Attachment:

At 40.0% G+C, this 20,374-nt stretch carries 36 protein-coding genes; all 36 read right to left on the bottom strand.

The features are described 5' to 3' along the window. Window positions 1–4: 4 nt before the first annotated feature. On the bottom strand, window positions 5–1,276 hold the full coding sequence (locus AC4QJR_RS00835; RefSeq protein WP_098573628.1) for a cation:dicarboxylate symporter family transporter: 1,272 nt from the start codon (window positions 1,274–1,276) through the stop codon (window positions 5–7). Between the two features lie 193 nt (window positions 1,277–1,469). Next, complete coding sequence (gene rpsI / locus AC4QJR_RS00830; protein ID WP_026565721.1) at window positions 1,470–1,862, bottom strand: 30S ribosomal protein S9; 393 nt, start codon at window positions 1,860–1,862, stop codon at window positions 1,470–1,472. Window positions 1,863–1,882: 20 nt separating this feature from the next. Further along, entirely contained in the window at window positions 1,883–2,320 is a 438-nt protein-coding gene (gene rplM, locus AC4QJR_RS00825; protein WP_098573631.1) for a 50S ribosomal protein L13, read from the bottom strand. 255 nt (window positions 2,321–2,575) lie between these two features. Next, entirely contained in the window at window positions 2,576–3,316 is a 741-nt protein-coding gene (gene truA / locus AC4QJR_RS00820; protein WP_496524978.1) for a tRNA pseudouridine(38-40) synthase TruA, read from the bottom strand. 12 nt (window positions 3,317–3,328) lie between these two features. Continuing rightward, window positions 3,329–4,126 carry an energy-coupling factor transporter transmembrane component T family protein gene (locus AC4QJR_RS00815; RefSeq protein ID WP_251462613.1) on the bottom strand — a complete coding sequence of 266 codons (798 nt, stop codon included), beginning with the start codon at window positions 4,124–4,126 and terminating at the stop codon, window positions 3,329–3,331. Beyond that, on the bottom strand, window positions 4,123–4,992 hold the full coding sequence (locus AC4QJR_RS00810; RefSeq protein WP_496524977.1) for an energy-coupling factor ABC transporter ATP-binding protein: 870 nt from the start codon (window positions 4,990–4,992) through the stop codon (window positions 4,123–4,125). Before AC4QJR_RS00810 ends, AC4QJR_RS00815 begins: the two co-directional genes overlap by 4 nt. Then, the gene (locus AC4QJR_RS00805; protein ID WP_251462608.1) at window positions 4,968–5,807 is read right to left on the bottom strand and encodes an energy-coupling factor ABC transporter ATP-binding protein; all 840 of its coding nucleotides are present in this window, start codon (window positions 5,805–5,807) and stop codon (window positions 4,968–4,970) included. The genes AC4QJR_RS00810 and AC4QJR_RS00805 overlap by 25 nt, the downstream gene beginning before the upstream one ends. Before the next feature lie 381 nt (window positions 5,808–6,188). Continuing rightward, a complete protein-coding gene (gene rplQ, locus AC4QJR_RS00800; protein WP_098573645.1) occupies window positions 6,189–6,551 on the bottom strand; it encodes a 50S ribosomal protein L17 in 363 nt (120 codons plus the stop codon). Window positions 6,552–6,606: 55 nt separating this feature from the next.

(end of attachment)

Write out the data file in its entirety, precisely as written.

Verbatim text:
At 40.0% G+C, this 20,374-nt stretch carries 36 protein-coding genes; all 36 read right to left on the bottom strand.

The features are described 5' to 3' along the window. Window positions 1–4: 4 nt before the first annotated feature. On the bottom strand, window positions 5–1,276 hold the full coding sequence (locus AC4QJR_RS00835; RefSeq protein WP_098573628.1) for a cation:dicarboxylate symporter family transporter: 1,272 nt from the start codon (window positions 1,274–1,276) through the stop codon (window positions 5–7). Between the two features lie 193 nt (window positions 1,277–1,469). Next, complete coding sequence (gene rpsI / locus AC4QJR_RS00830; protein ID WP_026565721.1) at window positions 1,470–1,862, bottom strand: 30S ribosomal protein S9; 393 nt, start codon at window positions 1,860–1,862, stop codon at window positions 1,470–1,472. Window positions 1,863–1,882: 20 nt separating this feature from the next. Further along, entirely contained in the window at window positions 1,883–2,320 is a 438-nt protein-coding gene (gene rplM, locus AC4QJR_RS00825; protein WP_098573631.1) for a 50S ribosomal protein L13, read from the bottom strand. 255 nt (window positions 2,321–2,575) lie between these two features. Next, entirely contained in the window at window positions 2,576–3,316 is a 741-nt protein-coding gene (gene truA / locus AC4QJR_RS00820; protein WP_496524978.1) for a tRNA pseudouridine(38-40) synthase TruA, read from the bottom strand. 12 nt (window positions 3,317–3,328) lie between these two features. Continuing rightward, window positions 3,329–4,126 carry an energy-coupling factor transporter transmembrane component T family protein gene (locus AC4QJR_RS00815; RefSeq protein ID WP_251462613.1) on the bottom strand — a complete coding sequence of 266 codons (798 nt, stop codon included), beginning with the start codon at window positions 4,124–4,126 and terminating at the stop codon, window positions 3,329–3,331. Beyond that, on the bottom strand, window positions 4,123–4,992 hold the full coding sequence (locus AC4QJR_RS00810; RefSeq protein WP_496524977.1) for an energy-coupling factor ABC transporter ATP-binding protein: 870 nt from the start codon (window positions 4,990–4,992) through the stop codon (window positions 4,123–4,125). Before AC4QJR_RS00810 ends, AC4QJR_RS00815 begins: the two co-directional genes overlap by 4 nt. Then, the gene (locus AC4QJR_RS00805; protein ID WP_251462608.1) at window positions 4,968–5,807 is read right to left on the bottom strand and encodes an energy-coupling factor ABC transporter ATP-binding protein; all 840 of its coding nucleotides are present in this window, start codon (window positions 5,805–5,807) and stop codon (window positions 4,968–4,970) included. The genes AC4QJR_RS00810 and AC4QJR_RS00805 overlap by 25 nt, the downstream gene beginning before the upstream one ends. Before the next feature lie 381 nt (window positions 5,808–6,188). Continuing rightward, a complete protein-coding gene (gene rplQ, locus AC4QJR_RS00800; protein WP_098573645.1) occupies window positions 6,189–6,551 on the bottom strand; it encodes a 50S ribosomal protein L17 in 363 nt (120 codons plus the stop codon). Window positions 6,552–6,606: 55 nt separating this feature from the next.